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Mechanics Corner: Steel lines versus rubber hoses

Jim Schlund Published on 27 April 2010

Schlund photo

A dairyman in the Magic Valley, Idaho, came up to me and asked if he was right in thinking he could replace his broken steel line with proper rubber hydraulic hoses. He had a steel line break, and it was going to take him a week to get the part in. He couldn’t afford to have the machinery out of commission for that long.

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I told him he was correct. Rubber hydraulic hoses can replace steel hoses, but there are some things to consider.

The first thing you need to look at is the inside diameter. The hoses must have the same inside diameter so that the flow and pressure are consistent with the way the tractor was designed.

Then look at how much pressure is put through the lines. This will determine the size of the rubber hydraulic hose you will need. Hydraulic hoses range from 3,000 PSI to 10,000 PSI. There are three types of hoses: single, double- and triple-braided hoses. Check with the manufacturer and hydraulics dealer for pressure ratings and proper hoses for the application you’re working on.

The next thing you need to do is protect the hoses from sharp edges. Flexible hoses will move and could rupture – leaving you with a mess and a broken piece of equipment. Inspect the area around the hoses, and if there are possible sharp edges, then adding some casing or protection to the hose would be advisable. Making sure your hoses are properly clamped will also help protect your lines.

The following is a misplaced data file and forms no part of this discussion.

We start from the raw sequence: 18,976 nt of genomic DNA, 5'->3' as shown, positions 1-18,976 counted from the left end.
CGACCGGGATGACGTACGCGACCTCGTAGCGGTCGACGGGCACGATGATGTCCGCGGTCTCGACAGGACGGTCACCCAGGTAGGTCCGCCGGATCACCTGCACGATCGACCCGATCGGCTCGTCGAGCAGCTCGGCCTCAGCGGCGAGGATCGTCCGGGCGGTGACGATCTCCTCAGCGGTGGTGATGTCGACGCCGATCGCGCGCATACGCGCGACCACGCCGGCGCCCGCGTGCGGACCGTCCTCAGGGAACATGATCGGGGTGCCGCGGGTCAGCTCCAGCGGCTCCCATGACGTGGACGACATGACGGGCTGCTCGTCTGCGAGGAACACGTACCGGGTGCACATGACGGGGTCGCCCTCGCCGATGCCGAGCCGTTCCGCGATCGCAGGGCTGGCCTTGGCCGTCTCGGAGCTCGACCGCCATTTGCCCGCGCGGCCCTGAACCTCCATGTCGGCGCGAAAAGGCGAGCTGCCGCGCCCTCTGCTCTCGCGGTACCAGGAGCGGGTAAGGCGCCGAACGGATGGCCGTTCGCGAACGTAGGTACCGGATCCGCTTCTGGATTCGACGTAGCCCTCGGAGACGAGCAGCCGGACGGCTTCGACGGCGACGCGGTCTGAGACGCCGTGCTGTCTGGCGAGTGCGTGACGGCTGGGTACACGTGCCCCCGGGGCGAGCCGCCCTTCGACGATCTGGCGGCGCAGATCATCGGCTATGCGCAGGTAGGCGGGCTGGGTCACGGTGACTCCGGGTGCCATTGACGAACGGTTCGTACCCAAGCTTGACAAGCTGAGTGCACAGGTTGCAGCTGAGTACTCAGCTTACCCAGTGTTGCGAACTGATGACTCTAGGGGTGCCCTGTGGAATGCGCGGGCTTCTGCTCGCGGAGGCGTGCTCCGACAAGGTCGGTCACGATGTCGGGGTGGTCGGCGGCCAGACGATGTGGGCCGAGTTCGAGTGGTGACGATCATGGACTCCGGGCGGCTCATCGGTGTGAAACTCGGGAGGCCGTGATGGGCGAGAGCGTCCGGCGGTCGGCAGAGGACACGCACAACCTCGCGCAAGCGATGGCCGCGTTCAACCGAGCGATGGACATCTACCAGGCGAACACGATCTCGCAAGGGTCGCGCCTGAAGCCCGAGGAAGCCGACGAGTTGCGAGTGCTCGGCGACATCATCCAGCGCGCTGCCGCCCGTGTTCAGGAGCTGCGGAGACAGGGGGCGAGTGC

There are many different kinds of fittings. In the picture (above right), the high-pressure auxiliary line that raises and lowers the implement was broken. That steel line wasn’t made anymore and was out of service. So I put a 90- degree fitting so that the hose could clear the housing and other lines. The fitting you use will depend on where and how you use the hydraulic line.

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Why change?
Steel lines are preformed to fit the specific machinery. Steel lines have one good advantage on rubber hoses: They let off high heat, which helps cool the oil. The rubber hoses insulate and trap the heat more. This is not a major concern though, because the oil and engine are cooled with the cooling system. Steel hoses can be cheaper than rubber hoses on some models.

The rubber hoses are more readily available and are easier to replace than steel lines. On some equipment you have to take the cab off in order to replace the steel lines. The rubber hoses can last a long time because they absorb the shock and vibration caused by the equipment. The main reasons you might choose to change steel lines for hydraulic hoses are because the lines are not available, they will take a week or two to get the line or you would have to disassemble half the tractor to replace it.

Mechanic’s tip:
What does permanent antifreeze mean to you? If you think it means you don’t have to change it, you are mistaken. Permanent antifreeze means it works well during the winter and the summer. Antifreeze used to be put in only during the winter. All antifreeze is now considered permanent, but that doesn’t mean you don’t change it. PD

Jim Schlund
  • Jim Schlund

  • Retired Diesel
  • Mechanics Professor
  • College of Southern Idaho

PHOTO
: You can see all the red steel hoses that were originally installed. The black hose with silver fitting is a hose that was recently put on. Rubber hoses are easier to work with in most cases. Photo by Ryan Curtis.

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